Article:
When my old gang and I were 14 or 15, many centuries ago, we yearned for immortality in the fiery wreck of a ’57 Chevy. Our J.K. Rowling was Henry Felsen, the ex-Marine who wrote the bestselling masterpieces Hot Rod (1950), Street Rod (1953), and Crash Club (1958).
Officially, his books—highly praised by the National Safety Council—were deterrents, meant to scare my generation with huge dollops of teenage gore. In fact, he was our asphalt Homer, exalting doomed teenage heroes and inviting us to emulate their legend. One of his books ends with an apocalyptic collision at a crossroads that more or less wipes out the entire graduating class of a small
It’s hard not to think of Felsen, who died in 1995, while browsing the business pages these days. There, after all, are the Tea Party Republicans, accelerator punched to the floor, grinning like demons as they approach Deadman’s Curve (John Boehner and David Brooks, in the back seat, are, of course, screaming in fear).
The Felsen analogy seems even stronger when you leave local turf for a global view. From the air, where those
Let me reprise the obvious, but seldom discussed. Even if debt-limit doomsday is averted, Obama has already hocked the farm and sold the kids. With breathtaking contempt for the liberal wing of his own party, he’s offered to put the sacrosanct remnant of the New Deal safety net on the auction bloc to appease a hypothetical “center” and win reelection at any price.
As a result, like the Phoenicians in the Bible, we’ll sacrifice our children (and their schoolteachers) to Moloch, now called Deficit. The bloodbath in the public sector, together with an abrupt shutoff of unemployment benefits, will negatively multiply through the demand side of the economy until joblessness is in teenage digits and Lady Gaga is singing “Brother, Can You Spare a Dime?”
Lest we forget, we also live in a globalized economy where Americans are consumers of the last resort and the dollar is still the safe haven for the planet’s hoarded surplus value. The new recession that the Republicans are engineering with such impunity will instantly put into doubt all three pillars of McWorld, each already shakier than generally imagined: American consumption, European stability, and Chinese growth.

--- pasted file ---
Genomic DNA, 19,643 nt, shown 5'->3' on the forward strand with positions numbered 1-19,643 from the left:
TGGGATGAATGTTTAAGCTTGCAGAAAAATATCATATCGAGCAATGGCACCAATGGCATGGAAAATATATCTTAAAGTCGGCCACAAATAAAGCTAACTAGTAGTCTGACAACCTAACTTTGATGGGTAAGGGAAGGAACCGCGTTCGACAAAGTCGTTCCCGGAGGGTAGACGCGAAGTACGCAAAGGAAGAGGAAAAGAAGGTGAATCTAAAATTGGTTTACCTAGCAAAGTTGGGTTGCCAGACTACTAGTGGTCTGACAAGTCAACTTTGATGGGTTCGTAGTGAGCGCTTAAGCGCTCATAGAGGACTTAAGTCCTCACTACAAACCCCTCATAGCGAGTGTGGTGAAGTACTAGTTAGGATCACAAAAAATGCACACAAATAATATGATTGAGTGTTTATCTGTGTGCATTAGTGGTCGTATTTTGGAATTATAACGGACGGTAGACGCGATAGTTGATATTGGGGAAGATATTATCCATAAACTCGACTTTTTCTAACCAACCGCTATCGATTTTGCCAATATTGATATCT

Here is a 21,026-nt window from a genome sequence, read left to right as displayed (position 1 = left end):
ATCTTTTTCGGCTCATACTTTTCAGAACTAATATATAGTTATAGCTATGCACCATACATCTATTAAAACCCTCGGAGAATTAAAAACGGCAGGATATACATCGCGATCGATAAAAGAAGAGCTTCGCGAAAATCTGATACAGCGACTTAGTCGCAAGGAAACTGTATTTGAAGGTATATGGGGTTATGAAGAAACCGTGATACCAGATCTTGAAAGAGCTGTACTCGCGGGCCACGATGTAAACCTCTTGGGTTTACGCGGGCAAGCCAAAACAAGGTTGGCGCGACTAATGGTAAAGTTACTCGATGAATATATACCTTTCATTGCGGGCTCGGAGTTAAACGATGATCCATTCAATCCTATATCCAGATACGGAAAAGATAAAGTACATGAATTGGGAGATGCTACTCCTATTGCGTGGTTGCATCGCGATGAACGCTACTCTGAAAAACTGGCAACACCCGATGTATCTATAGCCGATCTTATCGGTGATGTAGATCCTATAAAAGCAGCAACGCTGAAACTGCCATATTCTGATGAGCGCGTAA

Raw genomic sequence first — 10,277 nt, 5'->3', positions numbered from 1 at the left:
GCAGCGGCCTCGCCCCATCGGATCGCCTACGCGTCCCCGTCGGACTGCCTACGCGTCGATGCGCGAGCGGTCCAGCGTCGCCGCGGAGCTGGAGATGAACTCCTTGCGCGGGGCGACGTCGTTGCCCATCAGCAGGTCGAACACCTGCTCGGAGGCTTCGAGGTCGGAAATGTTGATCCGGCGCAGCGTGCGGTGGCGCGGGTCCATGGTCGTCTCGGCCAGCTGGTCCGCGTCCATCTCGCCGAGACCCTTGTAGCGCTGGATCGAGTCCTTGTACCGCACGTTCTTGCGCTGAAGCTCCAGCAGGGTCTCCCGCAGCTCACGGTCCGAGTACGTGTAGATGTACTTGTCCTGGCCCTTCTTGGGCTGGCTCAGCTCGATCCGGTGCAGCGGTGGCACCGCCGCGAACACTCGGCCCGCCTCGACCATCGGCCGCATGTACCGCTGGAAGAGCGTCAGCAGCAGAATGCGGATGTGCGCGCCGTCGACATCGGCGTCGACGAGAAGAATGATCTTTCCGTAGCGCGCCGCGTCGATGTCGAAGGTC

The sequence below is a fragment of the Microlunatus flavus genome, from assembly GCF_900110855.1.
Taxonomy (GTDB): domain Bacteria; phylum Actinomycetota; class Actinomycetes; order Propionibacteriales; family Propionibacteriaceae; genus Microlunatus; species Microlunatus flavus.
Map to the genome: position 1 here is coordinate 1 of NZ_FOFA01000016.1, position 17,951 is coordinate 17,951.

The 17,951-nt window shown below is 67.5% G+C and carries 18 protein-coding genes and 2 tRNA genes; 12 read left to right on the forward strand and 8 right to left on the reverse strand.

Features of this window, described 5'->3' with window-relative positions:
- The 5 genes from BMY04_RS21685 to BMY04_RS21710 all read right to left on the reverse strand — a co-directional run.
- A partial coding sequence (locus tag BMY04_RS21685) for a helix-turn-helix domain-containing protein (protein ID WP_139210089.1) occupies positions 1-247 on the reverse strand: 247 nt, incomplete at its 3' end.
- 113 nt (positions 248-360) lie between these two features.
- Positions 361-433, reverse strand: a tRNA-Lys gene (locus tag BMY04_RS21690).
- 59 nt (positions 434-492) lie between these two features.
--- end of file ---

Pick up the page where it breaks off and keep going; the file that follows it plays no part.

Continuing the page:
Across the Atlantic, the European Union is demonstrating that it is exclusively a union of big banks and mega-creditors, grimly determined to make the Greeks sell off the Parthenon and the Irish emigrate to
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Unfortunately for the Chinese, and possibly the world, that country’s planned consumer boom is quickly morphing into a dangerous real-estate bubble. Every city there with more than one million inhabitants (at least 160 at last count) aspires to brand itself with a Rem Koolhaas skyscraper or a destination mega-mall. The result has been an orgy of over-construction.
Despite the reassuring image of omniscient
In effect, a shadow banking system has arisen with big banks moving loans off their balance sheets into phony trust companies and thus evading official caps on total lending. Recently, Moody’s Business Service reported that the Chinese banking system was concealing one-half-trillion dollars in problematic loans, mainly for municipal vanity projects. Another rating service warned that non-performing loans could constitute as much as 30 percent of bank portfolios.
Real-estate speculation, meanwhile, is vacuuming up domestic savings as urban families, faced with soaring home values, rush to invest in property before they are priced out of the market. (Sound familiar?) According to Business Week, residential housing investment now accounts for 9 percent of the gross domestic product, up from only 3.4 percent in 2003.
As the three great economic blocs accelerate toward synchronized depression, I find that I’m no longer as thrilled as I was at 14 by the prospect of a classic Felsen ending—all tangled metal and young bodies.
Mike Davis teaches in the Creative Writing Program at the